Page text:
Three Tips to Overcome Email Fatigue in the New Year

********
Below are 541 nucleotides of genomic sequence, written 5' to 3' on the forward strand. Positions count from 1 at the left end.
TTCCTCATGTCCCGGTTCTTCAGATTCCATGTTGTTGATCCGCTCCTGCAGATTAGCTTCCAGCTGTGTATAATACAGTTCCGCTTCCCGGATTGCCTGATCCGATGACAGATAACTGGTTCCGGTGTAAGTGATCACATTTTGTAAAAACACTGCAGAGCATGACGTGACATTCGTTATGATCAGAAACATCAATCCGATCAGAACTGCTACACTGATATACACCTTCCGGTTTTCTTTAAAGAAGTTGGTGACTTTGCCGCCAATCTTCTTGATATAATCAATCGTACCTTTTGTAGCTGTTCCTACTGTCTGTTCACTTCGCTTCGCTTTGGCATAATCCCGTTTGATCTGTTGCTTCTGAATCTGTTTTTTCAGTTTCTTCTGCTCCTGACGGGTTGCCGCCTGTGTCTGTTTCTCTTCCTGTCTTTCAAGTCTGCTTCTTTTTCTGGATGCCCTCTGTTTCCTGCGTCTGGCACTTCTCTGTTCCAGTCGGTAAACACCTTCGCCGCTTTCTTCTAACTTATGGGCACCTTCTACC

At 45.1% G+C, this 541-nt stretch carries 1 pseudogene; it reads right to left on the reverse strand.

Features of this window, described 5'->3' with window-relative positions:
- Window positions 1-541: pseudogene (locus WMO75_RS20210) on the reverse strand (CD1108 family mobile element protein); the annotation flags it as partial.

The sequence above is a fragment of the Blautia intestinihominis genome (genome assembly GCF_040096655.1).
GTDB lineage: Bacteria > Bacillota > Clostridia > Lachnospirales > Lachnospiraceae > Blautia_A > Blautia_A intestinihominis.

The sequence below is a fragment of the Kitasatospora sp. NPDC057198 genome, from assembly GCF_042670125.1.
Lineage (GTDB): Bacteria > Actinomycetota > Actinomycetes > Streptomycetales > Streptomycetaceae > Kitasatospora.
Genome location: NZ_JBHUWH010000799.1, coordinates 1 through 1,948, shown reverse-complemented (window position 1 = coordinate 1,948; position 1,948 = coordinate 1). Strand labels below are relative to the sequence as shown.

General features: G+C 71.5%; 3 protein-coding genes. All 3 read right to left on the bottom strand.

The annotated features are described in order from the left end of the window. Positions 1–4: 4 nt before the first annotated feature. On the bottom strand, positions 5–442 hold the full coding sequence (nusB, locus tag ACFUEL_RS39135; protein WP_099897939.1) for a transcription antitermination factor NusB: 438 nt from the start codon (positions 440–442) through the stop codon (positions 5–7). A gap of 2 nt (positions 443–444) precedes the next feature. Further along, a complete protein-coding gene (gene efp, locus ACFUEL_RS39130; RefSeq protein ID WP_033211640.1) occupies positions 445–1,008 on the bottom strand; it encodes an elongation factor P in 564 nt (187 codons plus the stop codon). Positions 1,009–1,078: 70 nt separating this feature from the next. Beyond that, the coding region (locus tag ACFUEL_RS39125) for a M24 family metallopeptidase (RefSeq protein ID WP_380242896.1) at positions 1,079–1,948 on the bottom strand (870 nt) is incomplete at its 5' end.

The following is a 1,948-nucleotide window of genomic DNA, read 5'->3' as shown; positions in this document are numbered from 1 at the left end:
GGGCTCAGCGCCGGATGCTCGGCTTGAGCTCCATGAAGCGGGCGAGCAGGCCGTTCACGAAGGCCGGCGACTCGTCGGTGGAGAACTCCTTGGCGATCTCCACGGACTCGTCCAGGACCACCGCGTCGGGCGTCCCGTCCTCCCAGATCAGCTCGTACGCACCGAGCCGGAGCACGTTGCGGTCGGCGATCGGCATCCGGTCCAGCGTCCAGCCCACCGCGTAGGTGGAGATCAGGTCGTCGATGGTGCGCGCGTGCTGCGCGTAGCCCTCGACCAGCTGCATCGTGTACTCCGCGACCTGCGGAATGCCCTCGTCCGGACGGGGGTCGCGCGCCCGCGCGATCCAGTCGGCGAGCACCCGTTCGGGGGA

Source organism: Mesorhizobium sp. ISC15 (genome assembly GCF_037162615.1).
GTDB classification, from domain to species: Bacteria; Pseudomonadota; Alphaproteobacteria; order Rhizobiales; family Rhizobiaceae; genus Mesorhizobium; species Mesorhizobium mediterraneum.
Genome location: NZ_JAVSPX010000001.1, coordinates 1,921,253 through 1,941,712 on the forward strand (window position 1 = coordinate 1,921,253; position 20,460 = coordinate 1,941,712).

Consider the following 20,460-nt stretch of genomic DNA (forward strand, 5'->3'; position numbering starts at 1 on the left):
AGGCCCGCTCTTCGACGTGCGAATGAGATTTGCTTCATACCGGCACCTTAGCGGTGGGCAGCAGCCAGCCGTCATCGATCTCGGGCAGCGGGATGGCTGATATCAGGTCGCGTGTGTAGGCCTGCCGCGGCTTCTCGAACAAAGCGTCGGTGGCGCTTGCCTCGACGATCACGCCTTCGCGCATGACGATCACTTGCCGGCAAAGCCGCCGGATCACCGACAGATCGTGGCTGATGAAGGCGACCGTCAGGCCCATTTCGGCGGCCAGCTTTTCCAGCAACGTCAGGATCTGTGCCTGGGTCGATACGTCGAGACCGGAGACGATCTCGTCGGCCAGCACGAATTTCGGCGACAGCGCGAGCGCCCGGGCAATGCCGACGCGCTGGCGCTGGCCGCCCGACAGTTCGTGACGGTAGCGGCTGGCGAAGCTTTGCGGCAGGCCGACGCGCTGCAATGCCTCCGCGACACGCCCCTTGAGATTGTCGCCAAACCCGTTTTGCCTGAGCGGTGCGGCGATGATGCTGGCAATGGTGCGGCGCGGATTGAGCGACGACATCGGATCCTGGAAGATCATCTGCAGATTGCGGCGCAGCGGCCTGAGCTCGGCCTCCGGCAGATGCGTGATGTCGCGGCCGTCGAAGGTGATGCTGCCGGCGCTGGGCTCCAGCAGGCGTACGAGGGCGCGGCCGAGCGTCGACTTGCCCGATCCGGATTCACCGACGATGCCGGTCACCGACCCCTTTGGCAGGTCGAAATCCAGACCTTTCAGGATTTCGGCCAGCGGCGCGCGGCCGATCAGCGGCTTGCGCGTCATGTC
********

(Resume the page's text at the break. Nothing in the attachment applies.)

Screen Shot 2015-01-20 at 8.28.47 PMThe start of a new year can bring many new opportunities for marketers. Unfortunately, this season of fresh starts also comes with its own set of unique challenges.Once the calendar flips to January, many consumers feel compelled to clean hypothetical house – purging clutter, conquering unhealthy habits, and even opting out of emails from the brands that crammed their inboxes in December.So, how can modern marketers deal with this detox mode – and make sure their messages aren’t lost in the New Year’s clean sweep? To help, here are three quick tips to help overcome post-holiday subscriber email fatigue.1. Spotlight your most relevant, value-added content in January. For a brand to keep subscribers around in the midst of the big January purge, they've got to show them some real value. Now that they are past the holiday crunch, your subscribers are less interested in "save big, limited time, act now" value. They’re looking for content that makes them feel smarter, inspires positive change and builds on the trust that they’ve put in their relationship with your business.Use January to show your brand’s worth as a long-term investment. Share evergreen tips and advice that are related to – but not all about –your product or service. This is a great time of year to position yourself as a thought leader in your industry or mindspace – and the best way to accomplish that goal is to regularly share relevant content that first makes your subscribers click – and then makes them think. 2. Create an email series geared toward making your subscriber’s life a little easier in the New Year.It may seem counter-intuitive to create a series targeted to email-fatigued subscribers. But this is another strategic way to show consumers you have valuable information to share – and that you know how to break that content down into bite-sized nuggets that won’t tax their attention, their schedule, or their inbox storage capacity.First, select an umbrella topic relevant to your recipients’ business objectives. You can probably look to your own first quarter plan for great ideas on content that will resonate with your audiences – think “organization” and “optimization” to start. Those concepts are practically universal this time of year.Once you know what you want to say, create a schedule and a mini-messaging plan for this push. For example, you might send 4-6 messages every few days. Or, consider offering subscribers a weekly “Top Five Tips for the New Year” countdown. The goal is to create meaningful, periodic touch points over the course of a few weeks to remind your subscribers that you’re a valuable resource year-round – not just during the holidays. 3. Be willing to concede to a scale back. Subscribers’ needs are constantly changing, so flexibility is key. The customer who wanted your sales emails twice a day in December may not want to sustain that frequent contact now that their annual shopping binge is over for the year. However, with some savvy handling, you can maintain the contact by simply scaling back your contact strategy.Consider offering a way for readers to manage their subscription preferences. An “all or nothing” model can alienate consumers who only want to hear from you on their schedule. Instead, build some flexibility into your subscriber services and allow customers to deal with their New Year email fatigue by reducing contact, rather than eliminating it completely. Make it easy to “turn down” the conversation volume – but continue to share valuable content on a schedule that appeals to each individual user.With all that said, remember: The average email list churns by about 30 percent every year. If a few subscribers decide to opt out of your list, it's ok – because new subscribers are everywhere!  Put equal emphasis on finding new contacts and retaining the ones you already have, and you’ll be well positioned for success in 2015. Christopher Lester is the vice president of sales at Emma where he leads the team of experts who provide strategic and tactical services to all Emma clients, as well as specialized support to large senders and significant brands. Learn More